Picture 1. Members of the National Resilience Institute Alumni (IKAL) Regular Course (KRA) 25/1992
The national seminar was hosted as a collaboration between the National Resilience Institute Alumni (IKAL) Regular Course (KRA) 25/1992, Ministry of Industry of Republic Indonesia and Purnomo Yusgiantoro Center (PYC). It was held at the Indonesian Ministry of Industry on 25 September 2017. The main theme of the seminar was the Threat Assessment in Indonesian National Life on National Resilience Perspective Focusing on the Economic Aspects of Real Sector, Fiscal and Monetary Sector. This was the third seminar conducted as part of IKAL KRA 25/1992 anniversary celebration. The main goal of the seminar is to present important considerations or inputs for the Indonesian Government in making their policy process.
The opening speech was given by the Indonesian Minister for Industry, Mr. Airlangga Hartarto. Mr. Hartarto gave a very interesting presentation on “The Role of the Real Sector to National Economic Resilience”. He stated that Indonesia’s GDP in G20 was ranked number 16, while based on United Nations Industrial Development Organization (UNIDO) 2017 International Yearbook of Industrial Statistics, the Market Value Added (MVA) of Indonesia was ranked in number 9, with the amount of US$ 225,673,800,000 or a worldwide share of 1.8%, similar to Brazil and UK.
In the second quarter of 2017, the Indonesian industry had a strong performance, with increased growth in all sectors, reaching the Ministry’s target for this year. The performance of the industrial sectors contributed significantly to Indonesia’s GDP, with the processing industry contributing to 20.26% (2nd quarter of 2017). Mr. Hartarto also highlighted that based on Global MVA Rank, Indonesia is currently in the top 10 manufacturers in the world and is in the first place in ASEAN. Mr. Hartarto stated that the Ministry supported Mr. Jokowi’s ambitious plan to develop the Indonesian industry not only in Java but in Indonesia as the whole nation. Despite these positive outcomes in the industry sector, Mr. Hartarto mentioned three main challenges Indonesia is facing today. They are (1) job creation, (2) digital-based economy concept, and (3) industry revolution, which relied on the robotic system.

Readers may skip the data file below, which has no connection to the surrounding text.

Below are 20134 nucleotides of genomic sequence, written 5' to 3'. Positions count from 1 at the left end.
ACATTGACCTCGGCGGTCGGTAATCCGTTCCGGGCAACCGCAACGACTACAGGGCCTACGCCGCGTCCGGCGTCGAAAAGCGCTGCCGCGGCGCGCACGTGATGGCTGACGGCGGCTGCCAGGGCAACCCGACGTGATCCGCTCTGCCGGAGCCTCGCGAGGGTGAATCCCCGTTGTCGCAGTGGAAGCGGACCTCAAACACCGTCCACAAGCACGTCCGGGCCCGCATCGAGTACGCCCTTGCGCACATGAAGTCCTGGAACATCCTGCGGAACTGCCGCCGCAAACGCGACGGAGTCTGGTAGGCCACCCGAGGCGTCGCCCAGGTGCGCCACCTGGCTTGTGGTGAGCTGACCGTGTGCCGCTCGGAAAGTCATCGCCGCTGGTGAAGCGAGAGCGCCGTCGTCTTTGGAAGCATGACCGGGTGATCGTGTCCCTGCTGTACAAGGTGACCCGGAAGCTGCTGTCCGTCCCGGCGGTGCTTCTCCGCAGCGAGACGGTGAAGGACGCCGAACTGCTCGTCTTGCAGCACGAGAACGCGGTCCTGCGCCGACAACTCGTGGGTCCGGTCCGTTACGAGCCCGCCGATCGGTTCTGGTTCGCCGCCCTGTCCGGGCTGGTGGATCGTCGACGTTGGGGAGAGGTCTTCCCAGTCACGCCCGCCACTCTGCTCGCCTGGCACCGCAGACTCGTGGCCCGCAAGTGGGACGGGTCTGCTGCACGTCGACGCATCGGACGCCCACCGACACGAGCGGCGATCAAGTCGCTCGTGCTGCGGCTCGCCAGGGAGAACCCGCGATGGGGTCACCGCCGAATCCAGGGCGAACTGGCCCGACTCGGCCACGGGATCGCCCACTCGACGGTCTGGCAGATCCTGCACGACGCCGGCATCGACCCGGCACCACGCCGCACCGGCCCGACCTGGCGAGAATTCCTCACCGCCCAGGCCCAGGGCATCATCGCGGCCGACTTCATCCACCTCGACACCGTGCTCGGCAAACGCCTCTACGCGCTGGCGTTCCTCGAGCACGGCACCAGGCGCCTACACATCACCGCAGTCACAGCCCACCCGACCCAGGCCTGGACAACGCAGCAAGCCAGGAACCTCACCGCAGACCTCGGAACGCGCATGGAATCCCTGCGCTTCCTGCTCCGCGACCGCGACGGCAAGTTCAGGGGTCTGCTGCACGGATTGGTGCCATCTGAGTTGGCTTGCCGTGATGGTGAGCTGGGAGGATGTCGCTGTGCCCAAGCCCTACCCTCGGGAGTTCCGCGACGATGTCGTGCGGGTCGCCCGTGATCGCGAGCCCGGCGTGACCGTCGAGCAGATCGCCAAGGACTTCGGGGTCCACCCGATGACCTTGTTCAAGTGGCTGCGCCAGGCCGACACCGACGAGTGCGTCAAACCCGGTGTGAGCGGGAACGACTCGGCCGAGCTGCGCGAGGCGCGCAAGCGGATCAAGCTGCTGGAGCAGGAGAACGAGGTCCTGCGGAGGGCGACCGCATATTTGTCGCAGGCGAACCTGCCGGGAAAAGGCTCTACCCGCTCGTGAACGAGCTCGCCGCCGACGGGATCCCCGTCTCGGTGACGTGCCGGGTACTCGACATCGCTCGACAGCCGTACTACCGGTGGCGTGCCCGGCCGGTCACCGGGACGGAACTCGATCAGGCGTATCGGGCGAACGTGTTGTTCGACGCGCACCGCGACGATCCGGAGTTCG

Picture 2. Press conference with the Minister of Industry, Mr. Airlangga Hartarto and Prof. Purnomo Yusgiantoro
To mitigate these challenges, the Ministry of Industry had discussed plans to aid vocational secondary schools that have programs focusing on the advancement of modern industry in Indonesia. Graduates would not only receive a diploma but they would also receive a certificate on passing accreditation and that they are fluent in English. In this way, Graduates could be expected to get a job in less than three months.
After Mr. Hartarto’s speech, the seminar was followed by a panel discussion. The seminar invited economic experts as speakers. The speakers were Dr. Paul Soetopo, Prof. Rhenald Kasali, Dr. Hartadi A. Sarwono and Prof. Roy Sembel. The seminar also followed by responses from Ir. Elwani Anwar, Dr. I. Soepomo, Prof. Dorodjatun Kuntjoro and Dr. Pratolo Priyambodo.
Picture 3. Panelists on stage. Left to right: Prof. Roy Sembel (Dean of IPMI International Business School), Dr. Hartadi A. Sarwono (Commissioner of Bank Negara Indonesia 1946), Prof. Rhenald Kasali (Professor of Management Science at Universitas Indonesia), Dr. Paul Soetopo (Senior Advisor Universitas Pelita Harapan, Institute for Economic Analysis of Law and Policy) and the Moderator
The seminar was closed with a brief conclusion delivered by Dr. Chatib Basri. In conclusion, he stated that Indonesia as one of emerging market countries will follow other emerging market countries to dominate the world’s top 10 economies in 2050 (GDP at PPPs). Based on IMF report in 2016 and PwC projections to 2050, Indonesia would be on the 4th position. He concluded with five main points for Indonesia to become the World’s Top 5 in 2050; (1) sources of financing with prudence principles, (2) adaptable/agile policies, (3) inclusive growth, (4) aware on the impact of balance payments on foreign investment and export-oriented sectors, and (5) improve the quality of human resources.